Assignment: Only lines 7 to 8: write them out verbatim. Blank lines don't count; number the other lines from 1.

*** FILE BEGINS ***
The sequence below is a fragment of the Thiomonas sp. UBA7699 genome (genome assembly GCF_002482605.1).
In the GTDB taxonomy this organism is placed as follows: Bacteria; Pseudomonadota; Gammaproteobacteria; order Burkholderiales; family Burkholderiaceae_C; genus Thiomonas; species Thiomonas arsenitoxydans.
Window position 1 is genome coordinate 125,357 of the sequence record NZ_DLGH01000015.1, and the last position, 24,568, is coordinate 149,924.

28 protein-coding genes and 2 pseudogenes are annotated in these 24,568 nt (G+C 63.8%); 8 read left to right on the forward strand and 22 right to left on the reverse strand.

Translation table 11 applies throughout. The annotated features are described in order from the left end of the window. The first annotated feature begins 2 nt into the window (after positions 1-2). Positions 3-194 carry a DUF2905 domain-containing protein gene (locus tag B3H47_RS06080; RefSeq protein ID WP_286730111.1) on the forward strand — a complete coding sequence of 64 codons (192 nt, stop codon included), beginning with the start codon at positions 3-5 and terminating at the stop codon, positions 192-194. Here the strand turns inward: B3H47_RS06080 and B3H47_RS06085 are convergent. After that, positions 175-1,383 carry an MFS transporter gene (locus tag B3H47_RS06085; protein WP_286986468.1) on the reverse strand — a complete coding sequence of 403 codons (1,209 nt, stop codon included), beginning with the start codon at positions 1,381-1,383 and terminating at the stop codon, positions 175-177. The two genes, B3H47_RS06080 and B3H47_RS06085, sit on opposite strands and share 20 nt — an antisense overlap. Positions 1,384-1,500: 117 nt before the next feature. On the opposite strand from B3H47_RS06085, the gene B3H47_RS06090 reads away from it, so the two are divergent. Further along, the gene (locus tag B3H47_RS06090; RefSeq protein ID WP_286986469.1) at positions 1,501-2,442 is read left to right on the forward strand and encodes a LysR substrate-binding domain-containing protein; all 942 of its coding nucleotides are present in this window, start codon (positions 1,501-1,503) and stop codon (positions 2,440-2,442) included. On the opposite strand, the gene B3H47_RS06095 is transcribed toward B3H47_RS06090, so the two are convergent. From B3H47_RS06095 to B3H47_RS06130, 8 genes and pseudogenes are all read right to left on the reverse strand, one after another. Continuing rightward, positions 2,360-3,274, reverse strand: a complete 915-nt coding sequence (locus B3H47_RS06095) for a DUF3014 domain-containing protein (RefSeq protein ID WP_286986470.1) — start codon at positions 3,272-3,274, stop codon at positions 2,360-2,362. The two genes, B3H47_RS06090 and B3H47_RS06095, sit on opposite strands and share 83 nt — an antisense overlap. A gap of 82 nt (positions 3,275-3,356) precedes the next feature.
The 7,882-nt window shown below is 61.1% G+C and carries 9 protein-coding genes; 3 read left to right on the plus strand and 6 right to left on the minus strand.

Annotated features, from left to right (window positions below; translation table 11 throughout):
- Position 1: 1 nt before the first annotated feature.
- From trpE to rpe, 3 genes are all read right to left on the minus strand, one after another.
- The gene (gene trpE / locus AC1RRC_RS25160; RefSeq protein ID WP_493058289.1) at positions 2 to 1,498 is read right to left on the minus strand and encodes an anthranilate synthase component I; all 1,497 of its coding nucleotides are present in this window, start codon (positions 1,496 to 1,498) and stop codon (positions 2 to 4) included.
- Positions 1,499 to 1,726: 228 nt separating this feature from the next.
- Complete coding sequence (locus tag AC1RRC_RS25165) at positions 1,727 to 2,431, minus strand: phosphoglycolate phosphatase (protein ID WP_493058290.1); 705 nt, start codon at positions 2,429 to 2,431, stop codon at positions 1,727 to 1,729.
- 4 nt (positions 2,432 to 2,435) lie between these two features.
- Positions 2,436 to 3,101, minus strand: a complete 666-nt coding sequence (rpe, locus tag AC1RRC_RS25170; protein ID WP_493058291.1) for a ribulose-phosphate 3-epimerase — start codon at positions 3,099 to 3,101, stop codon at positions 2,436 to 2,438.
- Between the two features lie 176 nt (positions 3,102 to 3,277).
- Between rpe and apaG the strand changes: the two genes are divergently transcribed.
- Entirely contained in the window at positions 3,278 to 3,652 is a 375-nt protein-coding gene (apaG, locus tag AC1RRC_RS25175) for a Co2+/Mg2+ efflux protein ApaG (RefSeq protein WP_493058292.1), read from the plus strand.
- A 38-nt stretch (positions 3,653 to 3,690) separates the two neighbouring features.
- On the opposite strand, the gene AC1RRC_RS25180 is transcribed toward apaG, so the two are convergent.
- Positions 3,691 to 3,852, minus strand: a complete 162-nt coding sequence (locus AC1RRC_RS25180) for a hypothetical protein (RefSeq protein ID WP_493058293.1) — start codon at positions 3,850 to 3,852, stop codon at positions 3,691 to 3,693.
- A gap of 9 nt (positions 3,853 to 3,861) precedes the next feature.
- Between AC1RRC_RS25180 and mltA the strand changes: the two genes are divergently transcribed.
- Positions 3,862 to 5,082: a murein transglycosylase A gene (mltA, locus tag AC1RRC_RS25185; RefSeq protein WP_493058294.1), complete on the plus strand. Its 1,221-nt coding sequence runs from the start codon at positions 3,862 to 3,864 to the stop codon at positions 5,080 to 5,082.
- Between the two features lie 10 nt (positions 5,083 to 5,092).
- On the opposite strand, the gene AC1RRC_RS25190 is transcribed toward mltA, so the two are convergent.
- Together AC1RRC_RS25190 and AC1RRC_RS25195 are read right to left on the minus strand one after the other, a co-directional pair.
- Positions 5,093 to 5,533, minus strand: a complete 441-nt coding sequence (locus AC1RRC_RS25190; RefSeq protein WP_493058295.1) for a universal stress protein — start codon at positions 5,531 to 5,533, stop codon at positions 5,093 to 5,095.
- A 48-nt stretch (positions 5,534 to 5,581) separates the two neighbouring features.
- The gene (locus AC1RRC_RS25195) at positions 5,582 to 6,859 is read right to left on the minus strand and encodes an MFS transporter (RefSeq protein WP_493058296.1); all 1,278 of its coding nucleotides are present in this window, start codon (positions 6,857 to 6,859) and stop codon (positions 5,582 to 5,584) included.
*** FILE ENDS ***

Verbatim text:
Annotated features, from left to right (window positions below; translation table 11 throughout):
- Position 1: 1 nt before the first annotated feature.